"I know you were against the war in Iraq, and that’s okay. But you thought the war in Afghanistan was OK. You know, I mean -- you thought that was something worth doing. We didn’t check with the Russians to see how did it -- they did there for 10 years. But we did it, and it is something to be thought about, and I think that, when we get to maybe -- I think you’ve mentioned something about having a target date for bringing everybody home. You gave that target date, and I think Mr. Romney asked the only sensible question, you know, he says, 'Why are you giving the date out now? Why don’t you just bring them home tomorrow morning?' "

The conventioneers uproariously cheered these remarks as well – apparently endorsing Obama’s ending the war in Iraq and Eastwood’s ridiculing the war in Afghanistan.  Romney of course opposed ending the war in Iraq and wants to extend the war in Afghanistan – two wars initiated by Obama’s Republican predecessor.


"We don’t have to be -- what I’m saying, we do not have to be metal (ph) masochists and vote for somebody that we don’t really even want in office just because they seem to be nice guys or maybe not so nice guys, if you look at some of the recent ads going out there, I don’t know."

Who is the “not so nice guy” Clint is talking about here? President Obama or Mitt Romney - famous for his attack ads on his fellow Republican candidates for the Republican Presidential nomination, his history of high school bullying, self-proclaimed love of firing people, and  his driving with his dog caged on the roof of his car?

Clint Eastwood single-handedly threw the carefully scripted Republican convention off course:  delaying Mitt Romney’s acceptance speech past the start of prime time, making his speech the focus of media attention rather than Mitt Romney's, and making the Republicans and Republican conventioneers look more boorish, ridiculous and hypocritical than even John Stewart ever could.  However, his artifice was such that the Republicans had to defend his performance and could not attack him.

As dozens of movie villains have learned, never underestimate Clint Eastwood.

The conventioneers chanted “make my day” at the end of his speech.  Indeed Clint had maneuvered them to truly make his day.


In the spirit of this blog, it should be understood that the above discussion constitutes the formation of a hypothesis; the one individual who could unambiguously affirm or refute this hypothesis - Clint Eastwood - is not currently commenting.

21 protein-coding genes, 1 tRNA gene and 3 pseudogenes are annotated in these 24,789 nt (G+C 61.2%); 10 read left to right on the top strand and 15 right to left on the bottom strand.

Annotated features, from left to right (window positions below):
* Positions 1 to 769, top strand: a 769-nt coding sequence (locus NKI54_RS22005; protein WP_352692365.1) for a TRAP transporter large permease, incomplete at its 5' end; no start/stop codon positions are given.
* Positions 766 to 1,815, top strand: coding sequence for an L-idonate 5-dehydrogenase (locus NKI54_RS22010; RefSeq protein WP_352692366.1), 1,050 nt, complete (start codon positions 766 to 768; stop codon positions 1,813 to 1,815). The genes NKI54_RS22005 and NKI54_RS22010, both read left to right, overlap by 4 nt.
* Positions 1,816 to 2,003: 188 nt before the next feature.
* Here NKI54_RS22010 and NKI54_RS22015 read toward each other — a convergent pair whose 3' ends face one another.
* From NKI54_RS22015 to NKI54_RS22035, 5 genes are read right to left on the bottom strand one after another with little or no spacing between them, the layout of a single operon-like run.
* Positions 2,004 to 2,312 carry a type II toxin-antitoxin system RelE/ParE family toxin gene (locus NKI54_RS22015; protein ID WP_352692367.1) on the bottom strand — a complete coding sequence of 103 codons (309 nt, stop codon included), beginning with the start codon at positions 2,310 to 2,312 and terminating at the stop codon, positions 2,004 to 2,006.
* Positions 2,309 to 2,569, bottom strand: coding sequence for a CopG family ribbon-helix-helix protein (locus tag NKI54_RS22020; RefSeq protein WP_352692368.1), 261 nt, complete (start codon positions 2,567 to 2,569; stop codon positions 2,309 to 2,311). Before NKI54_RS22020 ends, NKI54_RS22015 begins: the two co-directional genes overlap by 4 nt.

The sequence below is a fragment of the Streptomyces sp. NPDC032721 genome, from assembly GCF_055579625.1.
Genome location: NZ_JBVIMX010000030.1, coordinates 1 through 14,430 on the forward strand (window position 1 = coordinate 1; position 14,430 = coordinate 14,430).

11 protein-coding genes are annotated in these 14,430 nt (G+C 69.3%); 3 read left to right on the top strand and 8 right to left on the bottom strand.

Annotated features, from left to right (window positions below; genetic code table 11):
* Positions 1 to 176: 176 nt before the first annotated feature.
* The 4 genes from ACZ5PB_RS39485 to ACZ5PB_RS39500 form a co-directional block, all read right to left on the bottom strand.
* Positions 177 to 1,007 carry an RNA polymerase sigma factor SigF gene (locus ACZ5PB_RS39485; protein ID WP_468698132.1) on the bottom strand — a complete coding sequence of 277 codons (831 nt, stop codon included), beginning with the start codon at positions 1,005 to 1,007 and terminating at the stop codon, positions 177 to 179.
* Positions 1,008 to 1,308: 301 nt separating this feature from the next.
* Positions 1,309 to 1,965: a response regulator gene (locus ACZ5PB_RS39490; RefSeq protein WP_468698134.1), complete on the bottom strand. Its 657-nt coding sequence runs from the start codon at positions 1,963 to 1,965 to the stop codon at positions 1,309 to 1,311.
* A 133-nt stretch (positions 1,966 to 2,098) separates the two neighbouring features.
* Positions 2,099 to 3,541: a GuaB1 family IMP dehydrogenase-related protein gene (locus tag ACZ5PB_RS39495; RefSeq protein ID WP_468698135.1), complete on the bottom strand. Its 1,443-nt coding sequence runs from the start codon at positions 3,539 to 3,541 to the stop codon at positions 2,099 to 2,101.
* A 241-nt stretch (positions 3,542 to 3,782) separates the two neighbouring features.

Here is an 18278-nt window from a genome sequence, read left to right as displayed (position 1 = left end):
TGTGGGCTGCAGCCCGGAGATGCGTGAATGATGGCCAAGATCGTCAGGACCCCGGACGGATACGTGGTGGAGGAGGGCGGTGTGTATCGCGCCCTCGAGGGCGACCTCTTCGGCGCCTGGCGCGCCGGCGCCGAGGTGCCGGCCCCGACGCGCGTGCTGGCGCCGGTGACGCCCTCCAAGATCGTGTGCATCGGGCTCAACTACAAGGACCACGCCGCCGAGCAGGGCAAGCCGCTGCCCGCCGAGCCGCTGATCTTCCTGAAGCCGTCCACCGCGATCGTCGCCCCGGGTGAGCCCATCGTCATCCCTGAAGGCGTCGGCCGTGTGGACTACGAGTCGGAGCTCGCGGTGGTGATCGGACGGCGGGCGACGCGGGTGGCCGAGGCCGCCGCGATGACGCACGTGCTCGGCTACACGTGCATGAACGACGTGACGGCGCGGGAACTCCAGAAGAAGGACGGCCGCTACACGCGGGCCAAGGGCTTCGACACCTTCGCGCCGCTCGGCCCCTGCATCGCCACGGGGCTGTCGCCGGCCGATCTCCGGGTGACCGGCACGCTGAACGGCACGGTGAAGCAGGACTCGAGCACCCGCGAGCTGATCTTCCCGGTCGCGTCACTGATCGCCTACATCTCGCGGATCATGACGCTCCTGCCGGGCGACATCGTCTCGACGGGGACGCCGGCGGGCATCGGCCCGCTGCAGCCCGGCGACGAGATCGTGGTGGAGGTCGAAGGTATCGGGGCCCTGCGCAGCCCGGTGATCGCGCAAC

1. While your theory is intriguing and I wish to subscribe to your newsletter, let us not forget that Eastwood was a last-minute replacement for a video of Donald Trump firing an Obama lookalike. I feel the simpler explanation is that the candidate's overall ability to run a campaign correlates with his ability to organize a convention.

  2. I think tis is spot on. When I watched Clint Eastwood's speech (after hearing of it's controversy) I was aware of an undercurrent in his remarks that did not sound to be in keeping with Republican policies or positions. It seemed to be a put on by a man far too intelligent to be the befuddled gentleman he was pretending to be. All of your examples above jumped out at me too. At times, they seemed more jabs at the GOP, esp. those pertaining to war, than an endorsement. Mr. Eastwood was sending a message to millions. You are correct too that the reactions shots displayed those in the audience as insensitive, coarse buffoons.

  3. Here's my take on it...

  4. Maybe this blog should be retitled Conspiracy Theory Trumps Common Sense or something. Joking aside, Clint Eastwood does not maintain tight artistic control at all; that is incorrect. As a director he is famously relaxed and is considered very much an actor's director and that is the pretty much the exact opposite of the control freak director micromanaging every little detail. Seems to me he stepped onstage and tried to use his directing skills to perform a political speech, even assigning himself a costar to play off of -- a classic director's technique, particularly for an actor's director. But those techniques just didn't play nearly as well in the politcal arena as they do in the filmmaking arena. Common sense explains this one quite adequately, but thanks for the amusement...

  5. Finally, someone who figured it out! This was planned and Clint is a genius to get this past the RNC minders.

    He took all of his criticisms of the country and the republicans and simply juxtaposed them with Obama/Biden's names instead of Bush/Cheney or Romney/Ryan and everyone cheers, because they do not listen to what he is actually saying.

    Didn't Romney famously call Ryan an intellectual leader of the republican party, as opposed to anyone ever calling Biden an intellectual leader of the democratic party?

    Also, the comment about not closing Gitmo because we paid alot of money for it seemed to be an assertion that money is more important than human rights, which Romney has shown to be one of his fundamental values.

    In addition to getting the crowd to cheer at the vulgar comments that are unattributable to the real Obama, the Obama in the chair was an "invisible man", which is a rather sophisticated reference to the famous book by Ralph Ellison in which one of the ways that the Black Man (the main character) experiences racism is that he is treated/made to feel invisible.

    This was a subversive statement. As Clint said, "I'll start it, you finish it...."

    1. Anonymous, you provide some excellent additional insights - all of which are supportive of the hypothesis I presented. Thank you.

  6. "People loved it or hated it, and that's fine," Eastwood offered. "I figure if somebody's dumb enough to ask me to go to a political convention and say something, they're gonna have to take what they get.",0,7935944.story